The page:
The bent configuration and subsurface conditions determine an appropriate foundation type. Abutment foundations can be prestressed concrete piles, steel piles, or drilled shafts. Foundations for multiple-column bents generally consist of concrete drilled shafts at each column. Single-column bent foundations consist of rectangular footings supported by drilled shafts or piles. Make the choice of foundation type as flexible as possible in preliminary planning to allow an economic design in the detailed plan preparation stage.

Chapter 4 of the LRFD Bridge Design Manual discusses the use and design of substructures used by TxDOT.

Design Loads and Design Specifications. Load and Resistance Factor Design (LRFD) is a design methodology that makes use of load and resistance factors based on the known variability of applied loads and material properties. In 1994, the American Association of State Highway and Transportation Officials (AASHTO) published the first AASHTO Load and Resistance Factor Design Bridge Specifications. The Federal Highway Administration (FHWA) has mandated the use of LRFD for all bridges on which preliminary engineering is initiated after October 2007.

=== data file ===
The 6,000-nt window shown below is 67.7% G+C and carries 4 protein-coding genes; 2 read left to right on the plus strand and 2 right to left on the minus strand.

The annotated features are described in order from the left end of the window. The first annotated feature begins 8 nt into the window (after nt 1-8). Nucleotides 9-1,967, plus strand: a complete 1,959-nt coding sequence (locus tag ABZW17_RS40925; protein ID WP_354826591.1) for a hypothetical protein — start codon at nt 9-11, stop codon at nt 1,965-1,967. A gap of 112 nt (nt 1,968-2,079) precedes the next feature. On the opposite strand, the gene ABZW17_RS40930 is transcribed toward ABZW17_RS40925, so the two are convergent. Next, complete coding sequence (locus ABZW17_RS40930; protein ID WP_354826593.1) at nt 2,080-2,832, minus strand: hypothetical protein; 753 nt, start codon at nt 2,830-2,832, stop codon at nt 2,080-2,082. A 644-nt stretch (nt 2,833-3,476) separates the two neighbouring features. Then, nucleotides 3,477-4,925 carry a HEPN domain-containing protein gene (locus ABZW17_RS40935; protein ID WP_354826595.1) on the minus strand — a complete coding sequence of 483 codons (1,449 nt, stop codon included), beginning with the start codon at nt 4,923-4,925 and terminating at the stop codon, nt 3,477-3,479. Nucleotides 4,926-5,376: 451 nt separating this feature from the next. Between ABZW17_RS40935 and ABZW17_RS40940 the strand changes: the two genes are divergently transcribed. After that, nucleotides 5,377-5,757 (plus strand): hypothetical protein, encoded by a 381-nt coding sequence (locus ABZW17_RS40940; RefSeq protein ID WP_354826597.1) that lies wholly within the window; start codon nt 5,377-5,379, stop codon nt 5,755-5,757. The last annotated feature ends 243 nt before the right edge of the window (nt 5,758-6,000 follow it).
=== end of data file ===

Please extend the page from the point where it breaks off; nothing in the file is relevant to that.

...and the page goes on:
Use HL-93 design live load as described in the AASHTO LRFD Bridge Specifications unless design for a special vehicle is specified or warranted. Design widenings for existing structures using HL-93. Rate existing structures using AASHTO Standard Specifications and HS20 loading. Show load rating and design loads on the bridge plan, for example HS-21.5 (Existing) and HL-93 (New).

For routes where heavy truck traffic is expected, such as on North American Free Trade Agreement (NAFTA) routes, use a design load of HL-93. LRFD and HL-93 provide a more rational design and a better model of live loads expected along NAFTA routes than previously used loadings such as HS-25.

Currently, not all structure types can be designed by LRFD. If considering using LRFD, contact the Bridge Division for the latest status on LRFD implementation. The Bridge Division has developed many standard drawings for HL-93.

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Modification of Existing Structures

Modifications such as widening, strengthening, or raising a structure are often required to meet increasing traffic demands at existing bridges. Modifications of bridge projects funded by any category of funding may occur only after an analysis of the following:

  • An appraisal of the structural adequacy and condition of the existing structure
  • An economic study of replacement versus modification
  • A study of the method and handling of traffic during construction